Hi, I'm Blake. My first game was '89 Doors', a rage game where you escape mazes whilst being pursued by an insatiable creature of hunger, and now I'm working on a tower defence game called 'Forgive Me My Henchman', where you play as a typical head 'bad guy', deploying henchman and sabotaging a building in an effort to stop a one man army action hero.
After 8 and a half hours, and 1133 deaths, I have finally finished Spelunky:
Only a person that has climbed Mt. Everest can know how I feel:
I wanted to write about what changes I have made in each area, why I made them, and what effect I think it will have on my game overall.
1) Improving the HUD
It is important to get the balance right between too many and too few items on the HUD.
On one hand, in a tower defence game, a busy HUD distracts from the action on screen. On the other hand, it is essential to ensure that the player always has the necessary information and button shortcuts available so that the player can make the right decisions and execute commands quickly - a HUD is often the best way to do that.
Since the game I am designing is for mobile devices, I have also placed all the clickable buttons on either the left hand or right hand extreme of the screen.
Why I did that is because of how people hold their mobile devices: I noticed that when I had my clickable buttons on top of the screen, my hand would partially cover the screen whenever my hand reached across the screen to tap on them – distracting from the action.
Keeping clickable buttons on the extreme left and extreme right on the screen has made the game easier to use, and also means that you don’t have to block your eyes from the action in order to execute commands.
*I think this is the reason that in Plants vs Zombies 2 they decided to have the plant buttons on the left extreme of the screen, instead of the top of the screen like they did in the original.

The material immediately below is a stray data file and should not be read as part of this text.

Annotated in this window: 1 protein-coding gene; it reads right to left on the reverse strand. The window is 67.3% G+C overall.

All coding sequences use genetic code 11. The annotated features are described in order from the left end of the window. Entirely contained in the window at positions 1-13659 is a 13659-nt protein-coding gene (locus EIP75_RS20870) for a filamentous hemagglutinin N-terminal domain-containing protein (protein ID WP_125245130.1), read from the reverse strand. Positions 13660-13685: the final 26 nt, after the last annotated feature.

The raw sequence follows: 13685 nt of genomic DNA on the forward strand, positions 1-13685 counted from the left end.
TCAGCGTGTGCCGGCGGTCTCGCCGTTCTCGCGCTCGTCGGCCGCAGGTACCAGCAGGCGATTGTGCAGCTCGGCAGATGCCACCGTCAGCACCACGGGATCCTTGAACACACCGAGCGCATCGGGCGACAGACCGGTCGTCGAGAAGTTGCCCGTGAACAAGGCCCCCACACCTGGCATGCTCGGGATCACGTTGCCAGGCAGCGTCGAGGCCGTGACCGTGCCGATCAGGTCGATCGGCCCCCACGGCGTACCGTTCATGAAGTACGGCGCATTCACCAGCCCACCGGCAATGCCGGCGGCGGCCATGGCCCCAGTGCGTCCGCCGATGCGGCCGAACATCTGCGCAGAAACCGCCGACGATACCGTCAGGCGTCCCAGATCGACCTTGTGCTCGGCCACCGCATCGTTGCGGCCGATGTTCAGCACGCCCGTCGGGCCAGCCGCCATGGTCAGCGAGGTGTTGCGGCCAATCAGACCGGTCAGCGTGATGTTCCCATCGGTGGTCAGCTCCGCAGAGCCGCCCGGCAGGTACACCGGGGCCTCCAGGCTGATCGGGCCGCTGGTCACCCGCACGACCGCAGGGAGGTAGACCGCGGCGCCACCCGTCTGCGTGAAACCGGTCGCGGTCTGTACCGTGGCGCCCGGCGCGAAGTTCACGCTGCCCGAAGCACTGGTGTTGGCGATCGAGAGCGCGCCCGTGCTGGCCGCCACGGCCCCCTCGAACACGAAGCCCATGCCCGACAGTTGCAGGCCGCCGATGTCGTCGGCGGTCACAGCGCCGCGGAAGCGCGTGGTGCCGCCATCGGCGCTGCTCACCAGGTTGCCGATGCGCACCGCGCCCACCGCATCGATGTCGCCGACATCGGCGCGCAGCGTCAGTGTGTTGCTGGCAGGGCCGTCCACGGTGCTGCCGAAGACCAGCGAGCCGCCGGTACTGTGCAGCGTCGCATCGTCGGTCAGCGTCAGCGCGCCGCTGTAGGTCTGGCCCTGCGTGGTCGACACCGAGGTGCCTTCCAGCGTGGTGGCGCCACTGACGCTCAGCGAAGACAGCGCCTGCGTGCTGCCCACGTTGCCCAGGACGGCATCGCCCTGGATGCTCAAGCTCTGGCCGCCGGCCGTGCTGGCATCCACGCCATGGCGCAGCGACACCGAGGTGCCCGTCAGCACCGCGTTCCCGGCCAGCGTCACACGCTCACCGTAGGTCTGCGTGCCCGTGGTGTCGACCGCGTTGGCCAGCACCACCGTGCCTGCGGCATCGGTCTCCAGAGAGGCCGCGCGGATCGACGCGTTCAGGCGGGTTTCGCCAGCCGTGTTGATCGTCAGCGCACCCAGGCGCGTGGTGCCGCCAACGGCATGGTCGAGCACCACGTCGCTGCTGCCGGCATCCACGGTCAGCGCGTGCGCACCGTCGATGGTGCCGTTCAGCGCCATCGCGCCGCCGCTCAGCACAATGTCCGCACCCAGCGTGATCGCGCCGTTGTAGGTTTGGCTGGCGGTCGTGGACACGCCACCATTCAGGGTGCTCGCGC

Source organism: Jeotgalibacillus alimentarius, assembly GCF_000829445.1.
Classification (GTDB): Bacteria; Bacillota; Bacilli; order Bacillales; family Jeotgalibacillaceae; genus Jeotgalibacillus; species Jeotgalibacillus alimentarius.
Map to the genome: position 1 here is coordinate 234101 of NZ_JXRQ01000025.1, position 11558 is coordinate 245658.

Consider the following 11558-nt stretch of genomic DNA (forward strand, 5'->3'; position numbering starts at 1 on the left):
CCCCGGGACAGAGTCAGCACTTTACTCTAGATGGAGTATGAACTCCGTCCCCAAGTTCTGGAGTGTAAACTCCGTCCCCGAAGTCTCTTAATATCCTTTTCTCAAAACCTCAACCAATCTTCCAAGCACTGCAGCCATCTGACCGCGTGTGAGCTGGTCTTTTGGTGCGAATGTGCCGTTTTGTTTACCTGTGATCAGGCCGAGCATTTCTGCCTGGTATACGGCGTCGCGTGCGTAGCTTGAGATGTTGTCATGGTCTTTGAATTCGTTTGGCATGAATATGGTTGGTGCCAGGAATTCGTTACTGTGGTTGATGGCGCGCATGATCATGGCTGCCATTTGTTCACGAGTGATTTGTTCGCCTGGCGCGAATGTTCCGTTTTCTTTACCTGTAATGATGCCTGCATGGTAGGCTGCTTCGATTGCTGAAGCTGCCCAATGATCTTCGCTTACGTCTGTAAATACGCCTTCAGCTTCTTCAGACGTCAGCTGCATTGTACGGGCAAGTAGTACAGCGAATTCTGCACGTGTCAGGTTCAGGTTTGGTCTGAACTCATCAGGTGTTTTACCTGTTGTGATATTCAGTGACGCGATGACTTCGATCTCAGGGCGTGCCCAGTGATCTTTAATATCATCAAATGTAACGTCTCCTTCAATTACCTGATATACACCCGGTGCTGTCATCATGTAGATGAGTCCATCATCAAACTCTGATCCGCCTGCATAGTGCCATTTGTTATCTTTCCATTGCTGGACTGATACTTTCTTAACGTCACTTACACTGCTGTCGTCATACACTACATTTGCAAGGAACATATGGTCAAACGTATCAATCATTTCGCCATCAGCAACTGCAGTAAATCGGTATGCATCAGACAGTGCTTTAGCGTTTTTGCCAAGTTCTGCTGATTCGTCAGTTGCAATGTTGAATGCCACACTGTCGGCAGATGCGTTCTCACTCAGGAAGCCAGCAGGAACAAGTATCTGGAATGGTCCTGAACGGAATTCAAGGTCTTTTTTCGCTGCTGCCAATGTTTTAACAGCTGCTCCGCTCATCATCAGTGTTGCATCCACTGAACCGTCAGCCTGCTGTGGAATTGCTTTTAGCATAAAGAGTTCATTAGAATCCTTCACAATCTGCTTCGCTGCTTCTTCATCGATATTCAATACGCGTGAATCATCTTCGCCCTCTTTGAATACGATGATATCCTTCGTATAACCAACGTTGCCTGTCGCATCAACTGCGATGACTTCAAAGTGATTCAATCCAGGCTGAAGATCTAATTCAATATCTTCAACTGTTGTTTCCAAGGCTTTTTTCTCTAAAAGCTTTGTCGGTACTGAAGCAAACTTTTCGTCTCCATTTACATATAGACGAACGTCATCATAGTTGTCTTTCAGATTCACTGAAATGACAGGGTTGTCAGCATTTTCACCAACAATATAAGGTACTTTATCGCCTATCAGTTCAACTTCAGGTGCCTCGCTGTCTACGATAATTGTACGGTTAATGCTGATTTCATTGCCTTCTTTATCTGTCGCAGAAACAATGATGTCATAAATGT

2) Scaling back on the use of randomness
Although this was fun to watch, it wasn’t fun to play because the random and unpredictable outcomes of each NPC interaction made the player feel as if they had a lack of control over the outcome.
This doesn’t work well in a tower defence game, in which a player should always feel that the outcome is within their control.
What I have therefore done is make the damage rate constant between different fight animations, but kept the fight animations set to random. What that means is that the battles between NPCs are still really fun to watch, but the outcome of an NPC fight is predictable, making players focus on strategy instead of relying on chance.
Through these constant revisions, the game keeps on getting better and better. Soon I think it will be good enough to showcase :)
Have a great week everybody!
This is the second time I have tried to design a tutorial for my game.
I knew I needed to correct these issues during my second attempt at developing a tutorial. That is why I started doing research and playing many different games, attempting to find out what made a tutorial effective. What I discovered is that - amongst other things - the best tutorials are engaging, and embrace ‘teaching without teaching’.
Thanks to both Extra Credits and Game Maker's Toolkit, both of whom have made great videos on how to design a good tutorial. The Extra Credits video can be found by clicking here, and the Game Maker's Toolkit video can be found by clicking here.
K, I better get back to work
What helped me to start designing these levels is that I changed my approach towards level design:
every level now tests something specific, and therefore has a solution which is apparent if the player has developed the correct understanding.
This is an approach inspired by Jonathan Blow (I blogged about his approach three weeks ago), who said that
What I am enjoying about this approach is that it is also making me consider every aspect of my game – no design aspect is being left to chance. This makes level design a much more time consuming process, but because of the challenge involved I am actually able to have fun with it.
Progress is slow, but worthwhile.
Assuming that the game keeps on progressing as it is, soon I might be able to start showcasing it.
Have a great week everybody